service powered by everyday people. Introducing TNN, the Twitter News Network, and for those individuals glued to
their laptops and smart phones, chances are you will learn about the latest news and trends before the press can
even react.
The reality is that news no longer breaks; it tweets. Some 200 million people learn about breaking events as they
happen, triggering a network effect that demonstrates the reach and velocity of social physics. The human network is
becoming a force, a distribution network that rivals traditional newswires.
If we define journalism as the reporting of news, then yes, it qualifies as a new form of journalism. With every new
iterative update, social graphs transform into a highly organized information distribution system that resembles an
Amber Alert network for the social Web—with far greater speed, reach, impact, and resonance. To deny it is to deny
the voice of humanity.
Is it merely a recitation of the facts? Only after news media catch up with the news that had already trended for at
least an hour before they could respond. I call this the information divide, the time between a news event, when it
breaks on Twitter, and when the news media finally reports it. This is why news teams are now monitoring Twitter
streams much in the same way medical professionals monitor the pulse in the ER.
Why? The average person on Twitter is connected to 140 people. Add ReTweets and reactions to the mix, and
suddenly important information can travel faster than the traditional news cycle of responding to an event, checking
facts, and reporting. Neither one is wrong, just different. Twitter has earned a place in the information economy, and it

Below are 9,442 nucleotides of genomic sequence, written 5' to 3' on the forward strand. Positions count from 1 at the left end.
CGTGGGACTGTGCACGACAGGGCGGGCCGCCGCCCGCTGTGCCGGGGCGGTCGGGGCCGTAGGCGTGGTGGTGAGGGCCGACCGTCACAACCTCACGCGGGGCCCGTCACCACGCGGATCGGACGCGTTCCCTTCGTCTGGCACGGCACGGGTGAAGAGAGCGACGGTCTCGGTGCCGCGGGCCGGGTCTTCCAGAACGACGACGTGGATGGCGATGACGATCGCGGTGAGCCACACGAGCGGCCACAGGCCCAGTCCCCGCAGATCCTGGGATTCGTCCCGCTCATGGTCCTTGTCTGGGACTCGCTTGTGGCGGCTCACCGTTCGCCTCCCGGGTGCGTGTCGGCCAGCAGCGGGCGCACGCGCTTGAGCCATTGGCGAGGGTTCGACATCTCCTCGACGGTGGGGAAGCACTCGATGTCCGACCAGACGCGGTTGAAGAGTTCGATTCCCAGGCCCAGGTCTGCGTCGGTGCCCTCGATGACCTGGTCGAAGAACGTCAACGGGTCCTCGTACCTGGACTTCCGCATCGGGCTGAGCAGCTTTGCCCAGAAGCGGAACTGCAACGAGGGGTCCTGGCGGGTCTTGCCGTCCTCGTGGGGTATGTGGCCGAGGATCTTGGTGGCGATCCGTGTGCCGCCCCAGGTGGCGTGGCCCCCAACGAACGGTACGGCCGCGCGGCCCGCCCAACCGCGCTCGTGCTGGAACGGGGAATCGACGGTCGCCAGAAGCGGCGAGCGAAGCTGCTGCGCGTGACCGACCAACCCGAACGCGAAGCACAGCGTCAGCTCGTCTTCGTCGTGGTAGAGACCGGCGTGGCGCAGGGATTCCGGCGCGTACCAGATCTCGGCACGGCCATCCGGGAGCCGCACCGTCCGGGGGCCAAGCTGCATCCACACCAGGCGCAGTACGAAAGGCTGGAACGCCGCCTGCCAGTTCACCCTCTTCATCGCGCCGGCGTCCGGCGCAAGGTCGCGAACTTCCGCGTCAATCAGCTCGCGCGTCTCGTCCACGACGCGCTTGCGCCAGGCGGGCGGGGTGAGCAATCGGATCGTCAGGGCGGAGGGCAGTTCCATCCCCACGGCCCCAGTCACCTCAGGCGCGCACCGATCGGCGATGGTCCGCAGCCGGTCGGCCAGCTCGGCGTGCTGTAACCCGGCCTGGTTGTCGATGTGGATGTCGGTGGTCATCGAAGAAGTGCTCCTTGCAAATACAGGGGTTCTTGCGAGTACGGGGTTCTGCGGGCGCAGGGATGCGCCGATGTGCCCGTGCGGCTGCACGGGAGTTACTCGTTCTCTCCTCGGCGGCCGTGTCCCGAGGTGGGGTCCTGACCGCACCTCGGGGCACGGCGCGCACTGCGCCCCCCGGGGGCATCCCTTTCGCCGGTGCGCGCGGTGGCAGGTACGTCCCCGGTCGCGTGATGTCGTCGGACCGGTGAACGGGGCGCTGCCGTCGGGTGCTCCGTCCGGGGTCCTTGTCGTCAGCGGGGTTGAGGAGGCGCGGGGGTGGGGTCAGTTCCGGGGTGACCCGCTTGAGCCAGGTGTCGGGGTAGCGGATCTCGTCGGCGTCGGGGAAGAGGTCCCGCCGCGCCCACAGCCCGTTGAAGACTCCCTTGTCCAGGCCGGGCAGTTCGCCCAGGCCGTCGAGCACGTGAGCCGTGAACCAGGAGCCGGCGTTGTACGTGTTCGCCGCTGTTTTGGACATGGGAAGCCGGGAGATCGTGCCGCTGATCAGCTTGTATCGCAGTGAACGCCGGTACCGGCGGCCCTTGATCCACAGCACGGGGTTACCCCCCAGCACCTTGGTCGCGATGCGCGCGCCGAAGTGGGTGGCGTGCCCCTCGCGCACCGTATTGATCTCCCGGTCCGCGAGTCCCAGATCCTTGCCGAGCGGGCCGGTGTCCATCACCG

cannot be minimized. In fact, journalists could benefit from an internship at TNN. It’s where they’ll learn how to
compete for the future.
• Instantaneous, “realtime”
• Potential to grow audience
• Many different voices and perspectives
• Worldwide use
• Tip service
• Eyewitness accounts
• Free to use
• Raw, no editing, no filters
• Democratizes the news
• Links for more information
How journalists use Twitter
The survey was done by Norwegian social media consultants and media monitors . While only 132
journalists took part, it does give an indication as to how journalists in this country are using Twitter.
Here are some highlights:
28 per cent of the journalists had both read micro blogs and shared messages themselves
22 per cent had read messages on Twitter or other micro blogs, but not written any messages
50 per cent had not used Twitter at all
Among the active journalists there are some of the common ways to use Twitter:
Research (30 per cent)
Getting story ideas (23 per cent)
Find out what micro blogs are (28 per cent)
Get feedback from readers (12 per cent)
Get in contact with sources and do interviews (13 per cent)
Promotion and branding (17 per cent)
Building network with other journalists (15 per cent)
Private use (29 per cent)
Obviously it is still a far way to go before the majority of journalists realize what a great tool Twitter can
be for them. Yet I am actually positively surprised that so many have tried it out.
On a more negative note the numbers seem to indicate that journalists don’t really look at this as a tool
for communication and collaboration with readers. That’s a pity and proves that there is a huge potential
for improvement.
How We Use Twitter for Journalism
• The scoffers can scoff all they want, but
here at RWW our use of Twitter so far has
– the discovery of breaking stories,
– performing interviews,
– quality assurance
– and promotion of our work.
• Five Barriers to Journalists Using Twitter
• Top Twitter Tools for Journalists
• The Ultimate Guide to Twitter
• The ROI of Journalists and Twitter
• How Journalists Can Use Twitter
• Tweeting the Future of Journalism

Twitter Is Journalism - Ayo Menulis FISIP UAJY